Sacred Songs of the World. Edited by H. C'. Leonard.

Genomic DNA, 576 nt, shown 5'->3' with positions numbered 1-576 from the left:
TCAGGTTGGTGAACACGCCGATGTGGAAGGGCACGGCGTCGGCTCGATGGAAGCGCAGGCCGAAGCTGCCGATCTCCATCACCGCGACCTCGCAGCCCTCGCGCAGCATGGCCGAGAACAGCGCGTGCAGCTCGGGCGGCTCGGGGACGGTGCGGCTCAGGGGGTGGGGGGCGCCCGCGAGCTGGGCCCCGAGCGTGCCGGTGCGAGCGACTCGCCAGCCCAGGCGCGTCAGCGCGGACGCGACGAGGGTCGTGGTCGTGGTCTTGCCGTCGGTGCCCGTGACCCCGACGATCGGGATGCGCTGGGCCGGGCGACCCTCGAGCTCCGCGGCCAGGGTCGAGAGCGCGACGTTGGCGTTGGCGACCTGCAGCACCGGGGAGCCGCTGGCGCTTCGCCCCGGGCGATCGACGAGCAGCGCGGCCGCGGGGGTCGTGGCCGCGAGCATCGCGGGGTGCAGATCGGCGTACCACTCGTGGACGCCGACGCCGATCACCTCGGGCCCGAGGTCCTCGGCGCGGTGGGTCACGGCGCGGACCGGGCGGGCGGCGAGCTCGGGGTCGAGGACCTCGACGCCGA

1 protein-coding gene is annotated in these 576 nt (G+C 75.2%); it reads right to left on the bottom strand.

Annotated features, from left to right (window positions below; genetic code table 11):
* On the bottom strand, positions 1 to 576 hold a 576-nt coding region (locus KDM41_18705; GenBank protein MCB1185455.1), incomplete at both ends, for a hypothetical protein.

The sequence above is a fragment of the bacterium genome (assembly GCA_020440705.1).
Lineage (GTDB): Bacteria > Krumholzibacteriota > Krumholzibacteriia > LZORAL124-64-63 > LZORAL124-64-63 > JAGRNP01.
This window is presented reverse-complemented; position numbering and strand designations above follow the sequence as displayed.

(Elliot Stock. 6s.)—This anthology, published posthumously from Mr. Leonard's manuscript, contains specimens of sacred verse (a good deal of latitude being allowed to the term) from one hundred and twenty different languages and dialects. The selections range from the English of Pope and the German of Goethe to Ashanti and Maori, and from 2000 B.C. (Egypt) to the present day. The poetic level of religious verse in most Languages is notoriously low, but the present collection makes it seem even loirer than it is. The editor's own translations are mostly poor, and his selection is bad. It was, for instance, quite unnecessary to fall back on Chaucer's description of the good parson for an example of "sacred song" (?) in the period of English that pro- duced verses like "One that is so fair and bright" and "Ho is queen of courtesie." Nor is Pope's very commonplace " Universal Prayer" an adequate specimen of religious poetry in the later stages of our language. The "March of Death," which is given as representative of modern Greek, has been much more satis- factorily translated by Professor Aytoun. Surely a better example of classical Latin could have been found than Seneca's " End of Being," and even "Jerusalem, my happy home," hardly does justice to mediteval hymnology. Was it really necessary to turn Isaiah into blank verse ? A few things, on the other hand, are both good and to us new ; such is the Andalusian "Elegy on a Child," translated by E. Churton. The epigram on "Nature Worship" from the Aino is typical of Japanese poetry, and several of the African and Oceanian hymns are interesting. Not so, however, the translations from missionary hymns, which are apt to remind one of the verses, written by a native convert after attending service in Calcutta Cathedral, which began :— "0 sacred, holy, pious fuss!"